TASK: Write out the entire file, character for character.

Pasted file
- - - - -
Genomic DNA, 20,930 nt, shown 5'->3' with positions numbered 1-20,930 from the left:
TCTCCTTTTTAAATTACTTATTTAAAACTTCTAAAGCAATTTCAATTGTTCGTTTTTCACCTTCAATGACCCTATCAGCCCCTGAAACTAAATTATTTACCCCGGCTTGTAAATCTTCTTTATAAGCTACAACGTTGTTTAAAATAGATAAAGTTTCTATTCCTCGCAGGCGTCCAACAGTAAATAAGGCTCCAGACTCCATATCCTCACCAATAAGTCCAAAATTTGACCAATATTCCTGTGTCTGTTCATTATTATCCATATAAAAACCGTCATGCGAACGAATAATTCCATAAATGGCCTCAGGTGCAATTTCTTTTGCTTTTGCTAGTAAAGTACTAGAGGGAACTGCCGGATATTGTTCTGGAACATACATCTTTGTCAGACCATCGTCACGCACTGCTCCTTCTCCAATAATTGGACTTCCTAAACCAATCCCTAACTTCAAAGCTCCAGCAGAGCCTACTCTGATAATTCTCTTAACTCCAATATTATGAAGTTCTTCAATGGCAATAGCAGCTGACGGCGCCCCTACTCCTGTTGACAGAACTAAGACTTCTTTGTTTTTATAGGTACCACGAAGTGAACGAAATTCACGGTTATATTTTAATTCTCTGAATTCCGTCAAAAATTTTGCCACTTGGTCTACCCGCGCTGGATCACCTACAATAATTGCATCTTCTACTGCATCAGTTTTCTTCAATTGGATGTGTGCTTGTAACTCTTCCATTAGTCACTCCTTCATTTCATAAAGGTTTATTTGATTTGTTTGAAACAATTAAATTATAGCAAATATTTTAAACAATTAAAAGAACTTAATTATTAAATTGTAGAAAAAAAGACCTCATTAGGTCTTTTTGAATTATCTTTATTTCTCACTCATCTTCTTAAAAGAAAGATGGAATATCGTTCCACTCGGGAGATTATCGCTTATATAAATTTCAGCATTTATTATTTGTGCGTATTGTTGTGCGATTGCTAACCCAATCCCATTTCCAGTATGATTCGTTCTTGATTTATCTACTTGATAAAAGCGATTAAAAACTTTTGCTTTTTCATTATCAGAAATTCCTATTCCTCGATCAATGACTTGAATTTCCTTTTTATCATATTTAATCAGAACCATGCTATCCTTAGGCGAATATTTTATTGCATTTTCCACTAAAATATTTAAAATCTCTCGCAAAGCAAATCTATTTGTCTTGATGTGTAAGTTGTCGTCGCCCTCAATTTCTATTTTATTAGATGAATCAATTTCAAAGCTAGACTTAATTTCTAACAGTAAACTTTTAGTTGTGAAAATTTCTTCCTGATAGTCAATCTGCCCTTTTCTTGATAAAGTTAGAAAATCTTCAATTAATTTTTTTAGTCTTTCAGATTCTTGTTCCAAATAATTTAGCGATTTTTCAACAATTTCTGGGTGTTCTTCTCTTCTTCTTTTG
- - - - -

Genomic DNA, 20,930 nt, shown 5'->3' with positions numbered 1-20,930 from the left:
TCTCCTTTTTAAATTACTTATTTAAAACTTCTAAAGCAATTTCAATTGTTCGTTTTTCACCTTCAATGACCCTATCAGCCCCTGAAACTAAATTATTTACCCCGGCTTGTAAATCTTCTTTATAAGCTACAACGTTGTTTAAAATAGATAAAGTTTCTATTCCTCGCAGGCGTCCAACAGTAAATAAGGCTCCAGACTCCATATCCTCACCAATAAGTCCAAAATTTGACCAATATTCCTGTGTCTGTTCATTATTATCCATATAAAAACCGTCATGCGAACGAATAATTCCATAAATGGCCTCAGGTGCAATTTCTTTTGCTTTTGCTAGTAAAGTACTAGAGGGAACTGCCGGATATTGTTCTGGAACATACATCTTTGTCAGACCATCGTCACGCACTGCTCCTTCTCCAATAATTGGACTTCCTAAACCAATCCCTAACTTCAAAGCTCCAGCAGAGCCTACTCTGATAATTCTCTTAACTCCAATATTATGAAGTTCTTCAATGGCAATAGCAGCTGACGGCGCCCCTACTCCTGTTGACAGAACTAAGACTTCTTTGTTTTTATAGGTACCACGAAGTGAACGAAATTCACGGTTATATTTTAATTCTCTGAATTCCGTCAAAAATTTTGCCACTTGGTCTACCCGCGCTGGATCACCTACAATAATTGCATCTTCTACTGCATCAGTTTTCTTCAATTGGATGTGTGCTTGTAACTCTTCCATTAGTCACTCCTTCATTTCATAAAGGTTTATTTGATTTGTTTGAAACAATTAAATTATAGCAAATATTTTAAACAATTAAAAGAACTTAATTATTAAATTGTAGAAAAAAAGACCTCATTAGGTCTTTTTGAATTATCTTTATTTCTCACTCATCTTCTTAAAAGAAAGATGGAATATCGTTCCACTCGGGAGATTATCGCTTATATAAATTTCAGCATTTATTATTTGTGCGTATTGTTGTGCGATTGCTAACCCAATCCCATTTCCAGTATGATTCGTTCTTGATTTATCTACTTGATAAAAGCGATTAAAAACTTTTGCTTTTTCATTATCAGAAATTCCTATTCCTCGATCAATGACTTGAATTTCCTTTTTATCATATTTAATCAGAACCATGCTATCCTTAGGCGAATATTTTATTGCATTTTCCACTAAAATATTTAAAATCTCTCGCAAAGCAAATCTATTTGTCTTGATGTGTAAGTTGTCGTCGCCCTCAATTTCTATTTTATTAGATGAATCAATTTCAAAGCTAGACTTAATTTCTAACAGTAAACTTTTAGTTGTGAAAATTTCTTCCTGATAGTCAATCTGCCCTTTTCTTGATAAAGTTAGAAAATCTTCAATTAATTTTTTTAGTCTTTCAGATTCTTGTTCCAAATAATTTAGCGATTTTTCAACAATTTCTGGGTGTTCTTCTCTTCTTCTTTTG